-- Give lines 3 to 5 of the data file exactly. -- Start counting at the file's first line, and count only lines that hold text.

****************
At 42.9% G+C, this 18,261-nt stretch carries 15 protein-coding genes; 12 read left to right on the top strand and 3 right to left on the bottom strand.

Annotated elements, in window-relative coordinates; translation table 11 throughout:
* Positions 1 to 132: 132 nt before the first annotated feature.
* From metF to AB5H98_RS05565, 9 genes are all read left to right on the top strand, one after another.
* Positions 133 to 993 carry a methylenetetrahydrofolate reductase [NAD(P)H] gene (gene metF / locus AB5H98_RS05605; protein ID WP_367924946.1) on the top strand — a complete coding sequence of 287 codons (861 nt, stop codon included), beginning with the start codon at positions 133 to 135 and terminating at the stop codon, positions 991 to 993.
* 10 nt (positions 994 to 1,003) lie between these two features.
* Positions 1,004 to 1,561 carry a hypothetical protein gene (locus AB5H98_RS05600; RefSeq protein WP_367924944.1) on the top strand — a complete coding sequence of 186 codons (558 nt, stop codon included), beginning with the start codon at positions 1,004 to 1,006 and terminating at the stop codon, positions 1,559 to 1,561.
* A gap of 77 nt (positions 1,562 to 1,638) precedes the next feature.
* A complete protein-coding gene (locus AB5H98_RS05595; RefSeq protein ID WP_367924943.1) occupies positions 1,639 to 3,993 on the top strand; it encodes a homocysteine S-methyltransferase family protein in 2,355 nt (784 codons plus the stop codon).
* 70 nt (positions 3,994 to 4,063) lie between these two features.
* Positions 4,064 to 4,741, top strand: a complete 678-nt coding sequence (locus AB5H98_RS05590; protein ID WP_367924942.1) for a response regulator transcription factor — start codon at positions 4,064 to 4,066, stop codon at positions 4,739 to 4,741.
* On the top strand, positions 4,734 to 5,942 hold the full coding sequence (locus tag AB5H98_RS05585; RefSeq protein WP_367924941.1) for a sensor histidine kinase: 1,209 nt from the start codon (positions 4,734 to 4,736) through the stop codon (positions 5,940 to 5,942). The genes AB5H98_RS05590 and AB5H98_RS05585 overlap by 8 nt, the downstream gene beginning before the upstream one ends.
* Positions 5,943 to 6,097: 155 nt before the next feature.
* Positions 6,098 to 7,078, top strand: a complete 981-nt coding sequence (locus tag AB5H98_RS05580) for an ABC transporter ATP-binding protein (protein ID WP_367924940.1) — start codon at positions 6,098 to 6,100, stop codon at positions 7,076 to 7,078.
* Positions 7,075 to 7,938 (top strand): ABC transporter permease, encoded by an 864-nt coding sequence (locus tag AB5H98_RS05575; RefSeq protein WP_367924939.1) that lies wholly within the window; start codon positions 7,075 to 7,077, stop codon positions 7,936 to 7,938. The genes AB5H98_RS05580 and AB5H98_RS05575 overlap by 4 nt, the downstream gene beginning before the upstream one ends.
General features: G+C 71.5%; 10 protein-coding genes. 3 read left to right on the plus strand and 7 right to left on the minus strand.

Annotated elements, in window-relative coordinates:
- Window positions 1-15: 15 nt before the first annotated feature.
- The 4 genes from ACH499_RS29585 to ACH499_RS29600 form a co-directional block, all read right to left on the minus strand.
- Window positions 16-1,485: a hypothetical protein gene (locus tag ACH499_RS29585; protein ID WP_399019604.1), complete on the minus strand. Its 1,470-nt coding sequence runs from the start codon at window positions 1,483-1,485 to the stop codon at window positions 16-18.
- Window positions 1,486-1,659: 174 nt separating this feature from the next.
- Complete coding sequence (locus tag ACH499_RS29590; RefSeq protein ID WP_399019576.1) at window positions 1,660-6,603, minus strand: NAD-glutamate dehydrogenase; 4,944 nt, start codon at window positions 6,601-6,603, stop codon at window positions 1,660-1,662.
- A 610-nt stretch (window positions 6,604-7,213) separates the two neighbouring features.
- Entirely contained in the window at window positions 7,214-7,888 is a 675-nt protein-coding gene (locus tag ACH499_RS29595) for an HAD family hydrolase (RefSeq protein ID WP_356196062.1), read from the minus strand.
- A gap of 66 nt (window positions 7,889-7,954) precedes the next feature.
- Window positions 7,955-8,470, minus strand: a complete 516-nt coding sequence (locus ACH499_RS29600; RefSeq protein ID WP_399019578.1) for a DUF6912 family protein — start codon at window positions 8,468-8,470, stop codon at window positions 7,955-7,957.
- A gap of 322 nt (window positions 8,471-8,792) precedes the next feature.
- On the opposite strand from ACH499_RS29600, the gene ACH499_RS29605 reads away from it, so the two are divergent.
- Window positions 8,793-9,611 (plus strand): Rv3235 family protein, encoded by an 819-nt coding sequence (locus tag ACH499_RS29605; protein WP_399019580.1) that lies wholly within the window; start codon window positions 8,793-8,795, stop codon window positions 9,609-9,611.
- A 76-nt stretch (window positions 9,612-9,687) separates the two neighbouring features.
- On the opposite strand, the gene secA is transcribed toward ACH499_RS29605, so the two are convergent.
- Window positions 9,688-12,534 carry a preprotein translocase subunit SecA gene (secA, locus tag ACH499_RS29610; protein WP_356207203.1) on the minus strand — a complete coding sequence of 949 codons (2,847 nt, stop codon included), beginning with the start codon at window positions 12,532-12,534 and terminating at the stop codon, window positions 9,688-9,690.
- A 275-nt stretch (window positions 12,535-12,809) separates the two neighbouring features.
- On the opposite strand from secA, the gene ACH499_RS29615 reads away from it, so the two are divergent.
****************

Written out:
* Positions 1 to 132: 132 nt before the first annotated feature.
* From metF to AB5H98_RS05565, 9 genes are all read left to right on the top strand, one after another.
* Positions 133 to 993 carry a methylenetetrahydrofolate reductase [NAD(P)H] gene (gene metF / locus AB5H98_RS05605; protein ID WP_367924946.1) on the top strand — a complete coding sequence of 287 codons (861 nt, stop codon included), beginning with the start codon at positions 133 to 135 and terminating at the stop codon, positions 991 to 993.